extended vs flush-mounted chokes

Discussion in 'Shooting - Reloading Forum' started by Meach, Aug 7, 2018.

  1. Meach

    Meach Elite Refuge Member

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    Thanks for the replies. I am going to pattern some. I have been using a flush-mounted Briley LM for years in a SX2 and SX3 with good results. Doesn't hurt to try to find something better.
     
  2. stephen brown

    stephen brown Senior Refuge Member

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    Ported flush tubes are worthless..
     
  3. markd

    markd Elite Refuge Member

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    That's what I used in my SX3. If I did my part, it always did its.
     
  4. JFG

    JFG Elite Refuge Member

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    Same here, never took the extended LM Briley out the SX3 the whole season.
     
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  5. OneShotBandit

    OneShotBandit Elite Refuge Member Supporting Member

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  6. 10GAGENUT

    10GAGENUT Elite Refuge Member Sponsor

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    The Briley LM flush tube you have is .015 constriction, I don't know what you exactly want to do pattern wise but if you want to tighten up a bit you may want to try the Briley Improved Modified, flush or extended. The IM tube is .025 constriction, usually around .010 more constriction will tighten up patterns nicely, usually that is!!
     
  7. Meach

    Meach Elite Refuge Member

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    10GAGENUT: Not trying to tighten pattern. I probably get about 110 pellets in the 30 in circle at 40 yds. I want a uniformly spread pattern if there is such a thing. I have shot well over 100 patterns and I haven't seen one yet. I have seen some patterns posted as good patterns. And while I don't disagree with that, I have yet to see a pattern that would UNIFORMLY fill a 30 in circle. Like I said may not be possible or consistently possible.
     
  8. Joe Hunter

    Joe Hunter Senior Refuge Member

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    Nope, there isn't!

    Some may have more even and/or more consistent pellet distribution than others, but none are truly uniform (if you mean perfect spacing and distribution of each pellet), and patterns are centrally thick (more strikes per sq. inch in the middle than in the outer edge. Remember, the pattern produced by all those pellets is pretty much a random event once the pellets leave the barrel/wad.

    All patterns have some holes or areas void of pellet strikes. Patterns with more pellets most always have fewer holes or gaps. So, increasing the number of pellet strikes in the pattern (by increasing in-shell pellet count with smaller pellets, increasing the amount of shot, or tightening the choke to get a higher pattern percentage) normally reduces the number of these, e. g., see Brister or Oberfell and Thompson's work.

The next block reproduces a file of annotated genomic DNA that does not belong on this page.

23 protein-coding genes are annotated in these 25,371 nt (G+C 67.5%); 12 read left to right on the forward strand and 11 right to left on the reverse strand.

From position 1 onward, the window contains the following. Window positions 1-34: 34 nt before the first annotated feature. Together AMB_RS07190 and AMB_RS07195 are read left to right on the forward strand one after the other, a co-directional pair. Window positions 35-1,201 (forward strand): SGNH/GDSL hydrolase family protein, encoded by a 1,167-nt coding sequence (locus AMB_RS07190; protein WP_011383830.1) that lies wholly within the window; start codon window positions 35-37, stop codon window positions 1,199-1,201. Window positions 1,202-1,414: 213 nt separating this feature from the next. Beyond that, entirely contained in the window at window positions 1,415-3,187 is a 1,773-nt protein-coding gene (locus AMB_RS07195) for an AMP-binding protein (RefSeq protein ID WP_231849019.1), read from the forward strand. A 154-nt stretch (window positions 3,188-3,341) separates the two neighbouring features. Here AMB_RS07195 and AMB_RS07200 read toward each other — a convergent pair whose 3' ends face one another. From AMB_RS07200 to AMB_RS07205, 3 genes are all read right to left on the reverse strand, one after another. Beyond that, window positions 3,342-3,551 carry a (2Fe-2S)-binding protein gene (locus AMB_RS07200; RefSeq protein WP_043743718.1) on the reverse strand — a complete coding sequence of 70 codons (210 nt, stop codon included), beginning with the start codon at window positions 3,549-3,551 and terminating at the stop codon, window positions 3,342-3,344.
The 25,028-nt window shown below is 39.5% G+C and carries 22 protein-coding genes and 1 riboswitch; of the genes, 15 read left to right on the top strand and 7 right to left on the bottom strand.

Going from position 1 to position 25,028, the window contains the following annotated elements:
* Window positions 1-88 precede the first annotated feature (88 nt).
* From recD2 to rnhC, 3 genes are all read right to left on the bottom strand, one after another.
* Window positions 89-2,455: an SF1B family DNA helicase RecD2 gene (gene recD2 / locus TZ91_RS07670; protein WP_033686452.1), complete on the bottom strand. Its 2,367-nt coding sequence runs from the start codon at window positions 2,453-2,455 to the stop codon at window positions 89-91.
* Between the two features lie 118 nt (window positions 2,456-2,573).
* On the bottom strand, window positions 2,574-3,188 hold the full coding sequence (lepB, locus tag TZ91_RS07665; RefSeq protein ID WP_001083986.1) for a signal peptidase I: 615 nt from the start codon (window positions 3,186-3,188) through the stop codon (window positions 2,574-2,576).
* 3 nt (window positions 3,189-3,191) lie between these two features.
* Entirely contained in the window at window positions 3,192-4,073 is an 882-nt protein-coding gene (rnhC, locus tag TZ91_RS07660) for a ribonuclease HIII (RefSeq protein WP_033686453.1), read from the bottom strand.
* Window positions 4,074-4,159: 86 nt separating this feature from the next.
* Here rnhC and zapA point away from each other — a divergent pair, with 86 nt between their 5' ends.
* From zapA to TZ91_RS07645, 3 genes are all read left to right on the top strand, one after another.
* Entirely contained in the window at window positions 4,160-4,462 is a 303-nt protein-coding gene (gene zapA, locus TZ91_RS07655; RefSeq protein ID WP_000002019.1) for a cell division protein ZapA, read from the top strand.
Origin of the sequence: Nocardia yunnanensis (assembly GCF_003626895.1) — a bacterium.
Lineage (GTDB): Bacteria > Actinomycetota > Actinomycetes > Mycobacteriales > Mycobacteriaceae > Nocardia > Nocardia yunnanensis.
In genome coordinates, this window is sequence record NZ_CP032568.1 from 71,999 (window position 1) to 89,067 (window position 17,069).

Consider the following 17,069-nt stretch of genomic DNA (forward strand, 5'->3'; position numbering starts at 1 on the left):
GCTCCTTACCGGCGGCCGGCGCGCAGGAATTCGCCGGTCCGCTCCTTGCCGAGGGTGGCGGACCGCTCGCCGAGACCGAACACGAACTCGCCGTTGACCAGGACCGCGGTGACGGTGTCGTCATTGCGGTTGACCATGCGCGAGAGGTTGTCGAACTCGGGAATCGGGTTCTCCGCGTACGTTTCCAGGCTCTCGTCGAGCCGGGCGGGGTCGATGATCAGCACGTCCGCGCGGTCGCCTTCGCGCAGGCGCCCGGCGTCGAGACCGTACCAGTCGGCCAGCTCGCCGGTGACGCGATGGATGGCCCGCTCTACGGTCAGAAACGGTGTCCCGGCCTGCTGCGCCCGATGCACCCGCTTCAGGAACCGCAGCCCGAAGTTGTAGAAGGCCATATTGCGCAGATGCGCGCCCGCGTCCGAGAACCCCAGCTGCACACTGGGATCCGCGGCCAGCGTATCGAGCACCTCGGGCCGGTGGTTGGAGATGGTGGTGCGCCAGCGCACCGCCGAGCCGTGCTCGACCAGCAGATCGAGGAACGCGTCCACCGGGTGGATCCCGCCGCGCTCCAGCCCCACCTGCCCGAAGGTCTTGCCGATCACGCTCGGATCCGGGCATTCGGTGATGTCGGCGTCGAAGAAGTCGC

Good luck!
     
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  9. Meach

    Meach Elite Refuge Member

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    Joe Hunter: I understand that in general, chokes with more constriction shoot tighter patterns than chokes with less constriction. Other than that if patterns are a random event, (which I also believe) then what does it matter which choke you use? Remember I said some will give you a tighter or more open pattern. Been wondering this for a while. I have shot a fair amount of patterns with different chokes, loads, etc. Looking at the patterns, I sometimes wonder how you ever kill a duck.
     
  10. Joe Hunter

    Joe Hunter Senior Refuge Member

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    Hopefully, the appropriate choke/load/shot size combo allows you to maintain adequate pattern density and sufficient pellet penetrating energy for the distance and bird type you are shooting. Obviously, a good teal load will need more pattern density than a Canada goose load at the same distance. This is where you must make compromises between payload, shot size, and choke to have an effective combo for the majority of your shooting.

    Your previously mentioned 110 pattern count will be fine for mallard shooting out to the 40 yards tested as long as you are using pellets capable of sufficient penetration, #3 steel or #2 steel would be preferred here, and you can put the pattern on the front end of the bird!

    I may not have been clear, but I was trying to say that pellet distribution, within the pattern, is basically a random event. However, your choke/load/shot size does make a difference in how effective you combo will be at different distances.

    Now, I will admit that we all probably make too much over chokes. If most of us had a .010"-.020" choke constriction, we would probably be fine for most normal waterfowl shooting. But, I like many others enjoy fine tuning my equipment to handle the task at hand, so I too pattern many loads/chokes to make sure my equipment choices are adequate for the shooting I'm going to do. Having confidence in my equipment allows me to focus on making the shot, the most important part of this!!!

    Good luck!

    PS: If you are wondering what adequate pattern density is for various bird types/sizes, you might want to check out Roster's Lethality table.
     

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